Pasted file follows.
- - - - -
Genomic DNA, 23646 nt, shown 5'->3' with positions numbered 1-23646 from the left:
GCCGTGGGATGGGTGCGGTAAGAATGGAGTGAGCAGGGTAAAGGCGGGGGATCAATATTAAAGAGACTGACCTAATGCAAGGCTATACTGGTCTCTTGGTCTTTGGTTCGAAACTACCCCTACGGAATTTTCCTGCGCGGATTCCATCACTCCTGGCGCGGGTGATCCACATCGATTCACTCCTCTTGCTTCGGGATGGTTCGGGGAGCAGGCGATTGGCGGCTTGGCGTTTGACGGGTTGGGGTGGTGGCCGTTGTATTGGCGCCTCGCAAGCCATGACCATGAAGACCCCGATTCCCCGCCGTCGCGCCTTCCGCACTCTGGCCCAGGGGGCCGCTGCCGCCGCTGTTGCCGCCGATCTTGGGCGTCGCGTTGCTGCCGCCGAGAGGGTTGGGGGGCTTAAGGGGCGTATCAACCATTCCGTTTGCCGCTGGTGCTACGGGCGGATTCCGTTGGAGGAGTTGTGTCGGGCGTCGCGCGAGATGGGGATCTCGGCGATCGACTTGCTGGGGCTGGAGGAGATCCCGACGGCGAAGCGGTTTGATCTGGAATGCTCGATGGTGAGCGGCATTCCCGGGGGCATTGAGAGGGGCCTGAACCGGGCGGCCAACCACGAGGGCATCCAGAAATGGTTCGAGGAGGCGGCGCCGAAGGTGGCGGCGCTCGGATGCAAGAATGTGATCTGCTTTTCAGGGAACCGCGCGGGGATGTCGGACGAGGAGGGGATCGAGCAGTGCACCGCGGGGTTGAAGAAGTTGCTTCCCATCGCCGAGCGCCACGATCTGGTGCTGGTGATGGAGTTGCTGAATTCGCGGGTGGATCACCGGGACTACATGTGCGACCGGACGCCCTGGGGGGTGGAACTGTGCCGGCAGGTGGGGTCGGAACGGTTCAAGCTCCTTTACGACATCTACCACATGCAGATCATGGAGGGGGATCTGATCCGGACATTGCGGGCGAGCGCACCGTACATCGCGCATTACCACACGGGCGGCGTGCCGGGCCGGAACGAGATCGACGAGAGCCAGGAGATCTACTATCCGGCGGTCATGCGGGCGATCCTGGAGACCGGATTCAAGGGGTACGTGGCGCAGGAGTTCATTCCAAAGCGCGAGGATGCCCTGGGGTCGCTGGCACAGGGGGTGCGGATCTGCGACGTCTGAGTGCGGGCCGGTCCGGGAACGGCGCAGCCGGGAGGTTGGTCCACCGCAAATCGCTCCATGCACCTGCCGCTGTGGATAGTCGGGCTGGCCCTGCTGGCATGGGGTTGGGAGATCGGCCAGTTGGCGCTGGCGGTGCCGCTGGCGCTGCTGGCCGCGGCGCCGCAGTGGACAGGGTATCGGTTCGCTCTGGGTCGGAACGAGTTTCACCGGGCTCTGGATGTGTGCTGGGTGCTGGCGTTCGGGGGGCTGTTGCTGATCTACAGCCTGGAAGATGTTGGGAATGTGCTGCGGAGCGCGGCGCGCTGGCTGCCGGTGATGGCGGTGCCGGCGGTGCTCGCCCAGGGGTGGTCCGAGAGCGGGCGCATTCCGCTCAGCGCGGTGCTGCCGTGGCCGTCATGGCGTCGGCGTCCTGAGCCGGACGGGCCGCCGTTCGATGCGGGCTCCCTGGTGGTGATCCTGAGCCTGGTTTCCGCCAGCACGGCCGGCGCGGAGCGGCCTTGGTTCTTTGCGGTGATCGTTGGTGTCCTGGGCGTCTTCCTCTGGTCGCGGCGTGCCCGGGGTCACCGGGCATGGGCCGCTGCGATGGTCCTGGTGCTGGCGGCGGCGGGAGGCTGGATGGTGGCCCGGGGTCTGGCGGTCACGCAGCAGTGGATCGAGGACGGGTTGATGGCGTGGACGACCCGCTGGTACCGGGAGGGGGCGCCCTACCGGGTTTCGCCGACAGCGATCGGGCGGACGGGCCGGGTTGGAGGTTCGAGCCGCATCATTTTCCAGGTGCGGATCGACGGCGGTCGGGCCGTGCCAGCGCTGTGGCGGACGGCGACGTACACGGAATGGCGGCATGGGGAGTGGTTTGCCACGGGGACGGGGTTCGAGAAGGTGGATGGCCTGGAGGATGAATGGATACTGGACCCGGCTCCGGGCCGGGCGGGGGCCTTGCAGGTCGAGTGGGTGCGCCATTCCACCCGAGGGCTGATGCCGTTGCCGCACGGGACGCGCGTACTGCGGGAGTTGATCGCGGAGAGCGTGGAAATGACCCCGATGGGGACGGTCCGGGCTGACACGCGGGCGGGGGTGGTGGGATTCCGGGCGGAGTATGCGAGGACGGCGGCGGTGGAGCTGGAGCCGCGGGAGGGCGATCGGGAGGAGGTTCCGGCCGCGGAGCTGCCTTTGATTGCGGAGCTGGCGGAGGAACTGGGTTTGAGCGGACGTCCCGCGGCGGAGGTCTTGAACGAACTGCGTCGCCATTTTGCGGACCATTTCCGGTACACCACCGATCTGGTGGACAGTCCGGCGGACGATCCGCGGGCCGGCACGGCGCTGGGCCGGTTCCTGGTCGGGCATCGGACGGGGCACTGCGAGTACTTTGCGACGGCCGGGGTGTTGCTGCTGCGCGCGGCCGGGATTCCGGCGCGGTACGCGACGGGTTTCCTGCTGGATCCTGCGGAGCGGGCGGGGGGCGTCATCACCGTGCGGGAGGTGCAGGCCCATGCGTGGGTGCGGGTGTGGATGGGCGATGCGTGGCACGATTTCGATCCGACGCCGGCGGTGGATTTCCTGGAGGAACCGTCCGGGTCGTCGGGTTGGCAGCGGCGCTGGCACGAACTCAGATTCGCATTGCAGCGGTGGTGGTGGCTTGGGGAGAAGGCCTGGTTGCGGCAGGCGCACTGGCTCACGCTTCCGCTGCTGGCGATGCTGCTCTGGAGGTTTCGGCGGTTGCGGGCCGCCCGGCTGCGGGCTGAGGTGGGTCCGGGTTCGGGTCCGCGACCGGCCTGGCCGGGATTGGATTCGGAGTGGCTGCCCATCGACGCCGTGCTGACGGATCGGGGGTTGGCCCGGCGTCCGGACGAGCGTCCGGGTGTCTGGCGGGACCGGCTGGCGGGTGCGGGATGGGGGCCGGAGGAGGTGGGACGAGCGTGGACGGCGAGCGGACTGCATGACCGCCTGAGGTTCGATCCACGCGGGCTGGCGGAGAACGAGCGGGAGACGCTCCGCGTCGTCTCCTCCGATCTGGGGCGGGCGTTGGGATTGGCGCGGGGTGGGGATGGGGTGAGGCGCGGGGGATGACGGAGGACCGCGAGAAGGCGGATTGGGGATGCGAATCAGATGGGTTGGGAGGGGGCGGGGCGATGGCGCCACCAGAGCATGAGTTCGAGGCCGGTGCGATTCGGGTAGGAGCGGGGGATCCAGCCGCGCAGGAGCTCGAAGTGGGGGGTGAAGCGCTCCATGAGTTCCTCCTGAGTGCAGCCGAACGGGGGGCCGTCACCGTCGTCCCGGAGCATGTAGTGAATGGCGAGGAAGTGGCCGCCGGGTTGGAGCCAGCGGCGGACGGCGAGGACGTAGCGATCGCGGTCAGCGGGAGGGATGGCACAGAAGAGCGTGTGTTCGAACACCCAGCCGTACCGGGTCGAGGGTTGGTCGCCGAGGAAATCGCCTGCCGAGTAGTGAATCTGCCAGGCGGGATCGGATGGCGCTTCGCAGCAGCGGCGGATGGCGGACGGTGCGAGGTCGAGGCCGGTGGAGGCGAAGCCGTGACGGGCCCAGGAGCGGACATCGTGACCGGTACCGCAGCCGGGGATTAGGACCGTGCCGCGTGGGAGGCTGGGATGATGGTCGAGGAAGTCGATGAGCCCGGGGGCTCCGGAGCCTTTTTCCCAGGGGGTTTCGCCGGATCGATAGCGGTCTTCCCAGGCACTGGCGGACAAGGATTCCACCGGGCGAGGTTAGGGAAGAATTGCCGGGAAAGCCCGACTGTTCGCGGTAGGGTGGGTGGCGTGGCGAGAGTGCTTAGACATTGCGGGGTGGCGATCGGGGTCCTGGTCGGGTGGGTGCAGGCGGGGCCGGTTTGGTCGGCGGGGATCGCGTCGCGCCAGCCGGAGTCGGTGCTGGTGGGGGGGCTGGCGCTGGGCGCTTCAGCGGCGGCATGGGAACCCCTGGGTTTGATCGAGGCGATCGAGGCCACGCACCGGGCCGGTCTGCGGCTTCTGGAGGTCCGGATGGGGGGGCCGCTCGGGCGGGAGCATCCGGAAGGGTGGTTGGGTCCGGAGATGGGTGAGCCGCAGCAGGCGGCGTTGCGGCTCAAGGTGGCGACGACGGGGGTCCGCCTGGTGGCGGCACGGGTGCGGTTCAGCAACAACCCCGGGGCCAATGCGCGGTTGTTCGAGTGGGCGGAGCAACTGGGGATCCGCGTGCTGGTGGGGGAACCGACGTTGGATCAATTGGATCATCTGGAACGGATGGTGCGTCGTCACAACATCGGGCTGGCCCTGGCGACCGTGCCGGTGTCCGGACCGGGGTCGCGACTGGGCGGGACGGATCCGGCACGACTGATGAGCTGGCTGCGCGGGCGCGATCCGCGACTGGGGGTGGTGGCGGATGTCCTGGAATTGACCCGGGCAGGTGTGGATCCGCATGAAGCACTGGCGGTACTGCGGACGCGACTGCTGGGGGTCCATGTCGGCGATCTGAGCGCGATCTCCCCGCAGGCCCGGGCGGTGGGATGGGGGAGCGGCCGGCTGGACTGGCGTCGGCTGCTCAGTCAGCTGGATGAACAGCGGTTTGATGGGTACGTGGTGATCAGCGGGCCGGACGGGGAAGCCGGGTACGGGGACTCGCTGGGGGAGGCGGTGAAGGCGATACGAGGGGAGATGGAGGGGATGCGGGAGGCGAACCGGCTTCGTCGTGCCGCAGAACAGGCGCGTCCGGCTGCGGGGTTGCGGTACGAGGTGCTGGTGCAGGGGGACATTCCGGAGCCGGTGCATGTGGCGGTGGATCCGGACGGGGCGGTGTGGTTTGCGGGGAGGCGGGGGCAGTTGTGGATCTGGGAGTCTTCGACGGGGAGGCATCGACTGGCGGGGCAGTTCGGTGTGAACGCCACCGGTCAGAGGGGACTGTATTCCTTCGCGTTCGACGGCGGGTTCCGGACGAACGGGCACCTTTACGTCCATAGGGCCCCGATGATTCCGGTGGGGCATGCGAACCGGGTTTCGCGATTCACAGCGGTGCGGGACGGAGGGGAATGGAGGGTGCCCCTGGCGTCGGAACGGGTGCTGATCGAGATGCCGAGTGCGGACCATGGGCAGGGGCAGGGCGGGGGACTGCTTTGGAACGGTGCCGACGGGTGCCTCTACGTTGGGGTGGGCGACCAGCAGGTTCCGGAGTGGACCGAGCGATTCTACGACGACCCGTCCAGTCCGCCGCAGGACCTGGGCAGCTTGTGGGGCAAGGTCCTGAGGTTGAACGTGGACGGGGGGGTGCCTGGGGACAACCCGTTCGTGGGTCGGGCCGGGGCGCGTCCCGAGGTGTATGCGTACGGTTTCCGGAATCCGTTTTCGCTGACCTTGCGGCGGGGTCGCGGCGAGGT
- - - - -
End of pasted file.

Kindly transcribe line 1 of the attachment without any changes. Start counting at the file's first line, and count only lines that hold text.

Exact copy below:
Genomic DNA, 23646 nt, shown 5'->3' with positions numbered 1-23646 from the left: